UCL is the first Russell Group university to ban intimate staff-student relationships
The ban has been called ‘a wake up call’ by campaigners
UCL is the first Russell Group University to introduce a ban on romantic and sexual relationships between lecturers and their students. UCL is believed to be the third UK university to introduce a ban after Greenwich and Roehampton.
The new personal relationships policy for employees prohibits "close personal and intimate relationships between staff and students where there is direct supervision." Any intimate relationship between a staff member and a student who they do not directly supervise must be declared by staff too.
The policy says staff should "maintain appropriate physical and emotional distance from students" and "avoid creating special friendships with students, as this may be seen as grooming."
Staff should also only contact students via official university channels and should try to avoid giving their personal mobile phone number or meeting students outside of the university.
It prohibits intimate relationships with staff or students who are under the age of 18 or adults who are "at risk", such as those in care. Any breach of policy will be investigated by UCL’s disciplinary procedure, including action ranging from formal warning to dismissal.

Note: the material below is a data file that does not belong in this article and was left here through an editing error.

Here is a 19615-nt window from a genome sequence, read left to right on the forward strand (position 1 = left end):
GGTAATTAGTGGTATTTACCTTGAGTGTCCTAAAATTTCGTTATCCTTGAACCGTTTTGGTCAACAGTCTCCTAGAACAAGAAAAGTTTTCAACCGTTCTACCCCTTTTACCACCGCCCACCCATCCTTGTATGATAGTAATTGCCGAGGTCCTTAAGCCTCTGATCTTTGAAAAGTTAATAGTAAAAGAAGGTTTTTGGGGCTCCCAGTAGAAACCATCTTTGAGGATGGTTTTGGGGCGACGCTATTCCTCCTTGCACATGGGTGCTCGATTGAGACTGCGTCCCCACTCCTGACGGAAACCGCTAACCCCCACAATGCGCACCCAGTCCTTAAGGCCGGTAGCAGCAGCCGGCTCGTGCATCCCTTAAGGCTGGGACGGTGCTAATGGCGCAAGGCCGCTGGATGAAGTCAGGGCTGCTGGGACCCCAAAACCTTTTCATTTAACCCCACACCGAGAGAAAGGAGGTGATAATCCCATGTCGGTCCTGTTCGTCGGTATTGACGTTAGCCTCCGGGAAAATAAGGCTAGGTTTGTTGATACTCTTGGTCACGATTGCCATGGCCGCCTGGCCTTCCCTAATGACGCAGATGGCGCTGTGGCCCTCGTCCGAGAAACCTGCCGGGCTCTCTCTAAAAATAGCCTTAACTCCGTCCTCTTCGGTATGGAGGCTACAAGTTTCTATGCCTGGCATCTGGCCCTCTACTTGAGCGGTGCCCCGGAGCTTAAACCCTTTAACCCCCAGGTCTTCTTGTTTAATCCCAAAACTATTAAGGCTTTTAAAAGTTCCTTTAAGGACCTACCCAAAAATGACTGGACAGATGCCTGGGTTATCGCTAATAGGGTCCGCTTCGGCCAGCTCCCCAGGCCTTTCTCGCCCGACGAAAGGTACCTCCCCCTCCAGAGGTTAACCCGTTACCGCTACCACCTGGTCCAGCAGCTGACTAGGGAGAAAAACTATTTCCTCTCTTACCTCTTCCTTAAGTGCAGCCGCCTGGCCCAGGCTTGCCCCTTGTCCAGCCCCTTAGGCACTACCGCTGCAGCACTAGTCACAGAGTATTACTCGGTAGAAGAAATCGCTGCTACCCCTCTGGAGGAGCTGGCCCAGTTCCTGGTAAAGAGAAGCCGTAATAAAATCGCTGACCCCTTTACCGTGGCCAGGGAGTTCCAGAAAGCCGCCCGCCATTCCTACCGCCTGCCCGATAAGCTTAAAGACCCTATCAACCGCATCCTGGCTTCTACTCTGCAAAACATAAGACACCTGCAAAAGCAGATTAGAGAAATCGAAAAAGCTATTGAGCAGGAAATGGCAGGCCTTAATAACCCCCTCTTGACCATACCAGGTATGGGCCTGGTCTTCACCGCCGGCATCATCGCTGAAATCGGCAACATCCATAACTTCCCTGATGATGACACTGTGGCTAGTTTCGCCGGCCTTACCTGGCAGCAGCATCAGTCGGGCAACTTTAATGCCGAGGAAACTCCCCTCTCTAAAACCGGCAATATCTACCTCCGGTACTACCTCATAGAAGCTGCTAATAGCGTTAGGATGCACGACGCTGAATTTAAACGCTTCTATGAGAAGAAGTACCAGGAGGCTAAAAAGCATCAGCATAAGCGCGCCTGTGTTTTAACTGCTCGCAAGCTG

Kelsey Pasake, behaviour and culture change manager at UCL, said the policy aimed to prevent abuses of power and sexual misconduct. It's also meant to address real or perceived conflict of interest arising from relationships "that may have adverse effects on the working and learning environment."
A Guardian investigation, in which freedom of information requests were issued to 122 universities, found only seven members of staff had been disciplined by universities for staff- student relationships in the last five years. Although 97 universities have policies on intimate relationships between staff and students, many only discourage them.
A 2018 survey by the National Union of Students and the 1752 Group, which campaigns against sexual misconduct by university staff, found that four-fifths of students said they were uncomfortable with staff having relationships with students, which they have described as ‘predatory’
A UCL spokesperson said: "We wanted to address real or perceived conflict of interest that may exist with close personal or intimate relationships between staff and students that may have adverse effects on the working and learning environment, and can negatively impact an individual, team or departmental culture.
“The safety and welfare of all our staff and students is our highest priority and we believe this policy will help protect and guide all members of our community.”